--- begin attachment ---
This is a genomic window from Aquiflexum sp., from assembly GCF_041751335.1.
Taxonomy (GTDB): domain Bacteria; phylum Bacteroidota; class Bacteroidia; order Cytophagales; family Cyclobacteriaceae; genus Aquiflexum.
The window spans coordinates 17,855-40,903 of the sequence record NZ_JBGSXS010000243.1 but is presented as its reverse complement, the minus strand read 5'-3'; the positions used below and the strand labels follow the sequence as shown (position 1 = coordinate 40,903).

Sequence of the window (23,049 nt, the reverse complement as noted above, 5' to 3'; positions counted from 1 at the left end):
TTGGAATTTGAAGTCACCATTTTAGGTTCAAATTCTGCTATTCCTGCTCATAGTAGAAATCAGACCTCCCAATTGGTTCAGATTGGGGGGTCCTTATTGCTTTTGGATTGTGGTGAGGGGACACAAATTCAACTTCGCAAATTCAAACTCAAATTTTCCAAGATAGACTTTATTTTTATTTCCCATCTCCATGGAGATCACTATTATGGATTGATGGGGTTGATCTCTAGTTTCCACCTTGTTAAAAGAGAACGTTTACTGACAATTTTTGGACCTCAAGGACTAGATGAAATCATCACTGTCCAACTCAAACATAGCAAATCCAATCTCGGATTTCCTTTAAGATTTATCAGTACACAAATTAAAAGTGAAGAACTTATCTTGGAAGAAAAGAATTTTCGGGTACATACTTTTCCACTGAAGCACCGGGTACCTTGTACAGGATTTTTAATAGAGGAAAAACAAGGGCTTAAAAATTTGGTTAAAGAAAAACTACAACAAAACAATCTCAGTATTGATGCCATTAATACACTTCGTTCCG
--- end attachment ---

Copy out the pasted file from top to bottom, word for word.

This is a genomic window from Aquiflexum sp., from assembly GCF_041751335.1.
Taxonomy (GTDB): domain Bacteria; phylum Bacteroidota; class Bacteroidia; order Cytophagales; family Cyclobacteriaceae; genus Aquiflexum.
The window spans coordinates 17,855-40,903 of the sequence record NZ_JBGSXS010000243.1 but is presented as its reverse complement, the minus strand read 5'-3'; the positions used below and the strand labels follow the sequence as shown (position 1 = coordinate 40,903).

Sequence of the window (23,049 nt, the reverse complement as noted above, 5' to 3'; positions counted from 1 at the left end):
TTGGAATTTGAAGTCACCATTTTAGGTTCAAATTCTGCTATTCCTGCTCATAGTAGAAATCAGACCTCCCAATTGGTTCAGATTGGGGGGTCCTTATTGCTTTTGGATTGTGGTGAGGGGACACAAATTCAACTTCGCAAATTCAAACTCAAATTTTCCAAGATAGACTTTATTTTTATTTCCCATCTCCATGGAGATCACTATTATGGATTGATGGGGTTGATCTCTAGTTTCCACCTTGTTAAAAGAGAACGTTTACTGACAATTTTTGGACCTCAAGGACTAGATGAAATCATCACTGTCCAACTCAAACATAGCAAATCCAATCTCGGATTTCCTTTAAGATTTATCAGTACACAAATTAAAAGTGAAGAACTTATCTTGGAAGAAAAGAATTTTCGGGTACATACTTTTCCACTGAAGCACCGGGTACCTTGTACAGGATTTTTAATAGAGGAAAAACAAGGGCTTAAAAATTTGGTTAAAGAAAAACTACAACAAAACAATCTCAGTATTGATGCCATTAATACACTTCGTTCCG